Books: Then and Now
Review: The Muralist by B.A. Shapiro
By: Richard E. Gower
“Art washes away from the soul the dust of everyday life.”
The Muralist by B.A. Shapiro is a captivating work of historical fiction, with a focus on the world of fine art. The author (the B is for Barbara) very convincingly integrates a fictional main protagonist, Alizée Benoit, into the real-life milieu of modernist painters like Mark Rothko, Jackson Pollock, Lee Krasner and others who were at the forefront of abstract expressionism in the United States, prior to World War II.
For those who must have a category for selecting what they read, this book is essentially a mystery story but there are touches of other genres throughout it as well. It should tantalize any student of American history as the author skilfully weaves the narrative around the lives, events and actions involving President Franklin D. and First Lady Eleanor Roosevelt, as well as other notable and controversial figures of that period like Charles Lindberg and Joseph P. Kennedy.
And for anyone even marginally interested in art history the story is a delight as it brings the group of artists now regarded as titans in their field into surroundings that are all too human and we get to see their day to day behaviour and conflicts (as imagined by the author, aided by impeccable research) with both their creativity and the achievement of recognition; personal struggles that are touchingly plausible and, sadly, all too believable because of human and societal predictability.
In a way, the book stands as a metaphorical tautology (or perhaps tautological metaphor) in that it is a form of art about art imitating life. The characters are very human; much is known about the artists of that period so B.A. Shapiro had ample historical background to draw from in order to word-paint the scenarios for her fiction. In a form of afterword called: A Novelist’s Toolkit, she writes about how the group of artists that forms the core of real-life characters in this book, typically lived.
“In between long bouts of work, they drank and smoked and partied and jumped in and out of each other’s beds. What fun. They all had to be part of the novel.”
The imagined carryings-on between the fictional and real-life characters make for a compelling story on their own, but a novel will also often strike a resonant note with a reader because elements of the storyline may seem to echo a fresh-in-the-mind news event and I found that to be the case with this one. The plight of innocent families trying to escape the horrors of the civil war in Syria has been much in the news lately and I was struck by the historical parallels that are key to the narrative in this book.
I think it’s safe to say that the documented horrors of the Holocaust are ubiquitous in our current culture, however, except among scholars, less is generally known today, by many people, of the disgraceful action taken by a number of governments during the lead-up to and during World War II in restricting and turning away European Jews who were trying to flee from countries that had been overrun by the Nazis. Travel visas were systematically denied and shiploads of refugees were actually turned away from North American ports. This travesty becomes a focal point of The Muralist.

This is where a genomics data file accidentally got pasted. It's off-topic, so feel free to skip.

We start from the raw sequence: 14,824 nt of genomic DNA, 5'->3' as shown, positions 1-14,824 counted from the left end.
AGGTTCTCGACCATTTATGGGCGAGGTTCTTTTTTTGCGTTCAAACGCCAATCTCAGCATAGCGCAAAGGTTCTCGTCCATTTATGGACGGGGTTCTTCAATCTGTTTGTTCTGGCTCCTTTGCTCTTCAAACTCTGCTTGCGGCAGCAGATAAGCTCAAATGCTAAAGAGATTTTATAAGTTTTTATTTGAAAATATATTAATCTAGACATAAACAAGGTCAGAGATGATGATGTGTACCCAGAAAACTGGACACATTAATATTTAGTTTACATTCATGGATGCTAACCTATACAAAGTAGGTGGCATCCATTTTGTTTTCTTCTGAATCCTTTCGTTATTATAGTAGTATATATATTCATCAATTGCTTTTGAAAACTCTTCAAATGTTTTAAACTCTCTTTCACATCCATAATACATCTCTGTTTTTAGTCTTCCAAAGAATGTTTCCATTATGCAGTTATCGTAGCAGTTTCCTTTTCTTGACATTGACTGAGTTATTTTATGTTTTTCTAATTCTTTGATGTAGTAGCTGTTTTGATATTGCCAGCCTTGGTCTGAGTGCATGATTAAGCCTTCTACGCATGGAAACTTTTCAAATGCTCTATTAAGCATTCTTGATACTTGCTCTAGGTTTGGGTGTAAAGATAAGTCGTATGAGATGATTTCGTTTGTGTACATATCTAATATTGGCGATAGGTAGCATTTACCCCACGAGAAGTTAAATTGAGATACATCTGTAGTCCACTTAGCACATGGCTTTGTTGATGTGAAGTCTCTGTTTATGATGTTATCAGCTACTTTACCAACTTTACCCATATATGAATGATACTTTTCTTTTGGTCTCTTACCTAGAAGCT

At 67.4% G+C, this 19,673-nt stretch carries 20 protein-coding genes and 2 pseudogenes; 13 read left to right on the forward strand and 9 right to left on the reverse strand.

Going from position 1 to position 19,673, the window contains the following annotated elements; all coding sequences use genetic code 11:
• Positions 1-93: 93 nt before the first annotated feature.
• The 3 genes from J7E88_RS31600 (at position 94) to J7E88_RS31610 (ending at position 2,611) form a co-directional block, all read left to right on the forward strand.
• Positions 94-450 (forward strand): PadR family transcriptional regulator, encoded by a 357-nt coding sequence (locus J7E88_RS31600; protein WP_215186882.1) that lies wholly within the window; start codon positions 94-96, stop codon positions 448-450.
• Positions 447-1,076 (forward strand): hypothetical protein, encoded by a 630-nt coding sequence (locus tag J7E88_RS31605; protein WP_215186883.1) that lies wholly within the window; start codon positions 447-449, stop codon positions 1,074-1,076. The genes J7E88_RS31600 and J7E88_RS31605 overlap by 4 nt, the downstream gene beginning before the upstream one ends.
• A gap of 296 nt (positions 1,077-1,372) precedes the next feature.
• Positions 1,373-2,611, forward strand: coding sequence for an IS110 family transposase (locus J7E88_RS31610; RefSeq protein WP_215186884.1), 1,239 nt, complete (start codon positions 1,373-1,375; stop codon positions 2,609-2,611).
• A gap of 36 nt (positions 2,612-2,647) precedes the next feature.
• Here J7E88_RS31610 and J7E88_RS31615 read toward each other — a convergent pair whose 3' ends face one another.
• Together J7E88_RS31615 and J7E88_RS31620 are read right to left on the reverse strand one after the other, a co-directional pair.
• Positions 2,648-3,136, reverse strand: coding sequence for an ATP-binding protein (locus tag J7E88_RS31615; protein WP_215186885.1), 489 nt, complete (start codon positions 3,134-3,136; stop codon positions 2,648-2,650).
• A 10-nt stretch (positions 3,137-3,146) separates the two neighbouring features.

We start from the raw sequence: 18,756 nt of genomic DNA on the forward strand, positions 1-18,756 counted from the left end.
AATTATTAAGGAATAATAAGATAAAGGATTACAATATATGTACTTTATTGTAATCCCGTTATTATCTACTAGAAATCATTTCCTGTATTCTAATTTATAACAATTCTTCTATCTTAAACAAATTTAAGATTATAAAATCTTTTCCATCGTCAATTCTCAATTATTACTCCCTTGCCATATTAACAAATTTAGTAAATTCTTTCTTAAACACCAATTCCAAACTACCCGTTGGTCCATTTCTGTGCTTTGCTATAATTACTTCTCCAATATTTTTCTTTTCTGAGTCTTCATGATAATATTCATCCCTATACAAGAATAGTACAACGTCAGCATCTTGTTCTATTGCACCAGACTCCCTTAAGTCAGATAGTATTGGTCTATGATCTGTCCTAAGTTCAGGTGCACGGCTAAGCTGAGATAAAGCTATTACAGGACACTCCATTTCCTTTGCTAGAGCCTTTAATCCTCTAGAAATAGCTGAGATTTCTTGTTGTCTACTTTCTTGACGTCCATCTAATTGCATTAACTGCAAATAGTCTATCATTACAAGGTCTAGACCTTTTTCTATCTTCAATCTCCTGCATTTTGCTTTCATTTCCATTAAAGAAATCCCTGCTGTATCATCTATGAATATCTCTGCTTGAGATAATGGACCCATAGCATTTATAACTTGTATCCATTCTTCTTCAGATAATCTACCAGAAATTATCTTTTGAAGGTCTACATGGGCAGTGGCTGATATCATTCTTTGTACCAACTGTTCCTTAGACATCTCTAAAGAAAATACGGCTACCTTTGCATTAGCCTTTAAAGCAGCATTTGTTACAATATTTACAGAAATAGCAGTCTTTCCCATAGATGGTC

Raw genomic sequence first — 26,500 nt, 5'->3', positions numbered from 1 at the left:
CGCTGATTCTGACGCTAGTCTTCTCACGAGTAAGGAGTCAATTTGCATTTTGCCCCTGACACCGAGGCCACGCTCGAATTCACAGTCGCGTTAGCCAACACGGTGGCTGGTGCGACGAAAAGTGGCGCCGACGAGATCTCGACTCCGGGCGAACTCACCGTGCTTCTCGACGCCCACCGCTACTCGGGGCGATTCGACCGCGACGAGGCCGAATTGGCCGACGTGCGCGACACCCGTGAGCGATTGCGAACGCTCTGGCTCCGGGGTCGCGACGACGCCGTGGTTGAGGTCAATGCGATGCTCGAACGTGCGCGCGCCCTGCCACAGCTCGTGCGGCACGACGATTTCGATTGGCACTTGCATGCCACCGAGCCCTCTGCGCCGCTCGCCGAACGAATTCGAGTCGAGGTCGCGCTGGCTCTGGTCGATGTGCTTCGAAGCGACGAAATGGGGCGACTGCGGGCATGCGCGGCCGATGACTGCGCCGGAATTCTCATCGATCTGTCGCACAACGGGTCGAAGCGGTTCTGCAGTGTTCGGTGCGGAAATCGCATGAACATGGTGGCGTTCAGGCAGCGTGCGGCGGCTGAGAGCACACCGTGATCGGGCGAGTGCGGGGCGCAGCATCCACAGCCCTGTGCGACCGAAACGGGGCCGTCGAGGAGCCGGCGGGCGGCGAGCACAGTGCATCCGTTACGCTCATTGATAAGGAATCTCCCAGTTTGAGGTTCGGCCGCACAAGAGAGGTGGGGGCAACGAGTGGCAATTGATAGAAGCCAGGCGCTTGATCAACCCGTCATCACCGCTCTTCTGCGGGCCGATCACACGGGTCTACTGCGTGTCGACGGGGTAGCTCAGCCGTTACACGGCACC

According to an article in The Kansas City Star where the author was interviewed, she stated that the situational circumstance in the book that is shamefully similar to what many Syrian refugees are facing today – public resistance to and government dithering over a moral obligation because of ‘security’ fears, while innocents suffer and perish – was unintended. She wrote The Muralist well before the current humanitarian crisis in Syria became a daily news item.
Notwithstanding that, she acknowledges that the story may serve to call attention to the present-day parallel. In the Star article, she is quoted as follows: “‘it kind of follows along with the point I was focusing on in the book, which is war and this is what happens when crazy men want to conquer the world. They create wars, and there are refugees who have to run from their homes and nobody’s willing to take them in.
“Sometimes, it’s hard for people to see through the rhetoric of the moment. Everybody knows Hitler was bad and the Holocaust was bad. It might be easier, reading this book, to understand that and say, ‘Oh, this is the same thing that’s going on now.’”
Notwithstanding the above, The Muralist is far from being a strident polemic. Like her earlier book (The Art Forger) that was centred around a similar milieu, B.A. Shapiro skilfully blends fact with fiction; unmasking along the way some of the behind-the-scenes connivance and machination (unprincipled careerism knows no occupational boundaries) that goes on in the commercial and curated worlds of fine art. It also furnishes insight into the Federal Art Project, a real-life employment initiative funded by the U.S. government that began in the 1930s and ended during World War II. It provided steady, paid work for hand-to-mouth artists and artisans who might have otherwise wound up on relief.
I found this book to be one of the most emotionally wrenching works of fiction that I have read in a long time. Besides being a thoroughly compelling mystery, it also stands as a testament to the economic fragility that was (and is) daily fare for a great many inspired souls who practice the creative arts, and underlines how often their work goes unappreciated and undervalued during their lifetimes. Today, original paintings by modernist artists like Georgia O’Keeffe and others of that period who struggled for recognition and barely eked out a living in the early twentieth century now bring seven-figure prices at auction. There is probably an object lesson somewhere in that incongruity. REG
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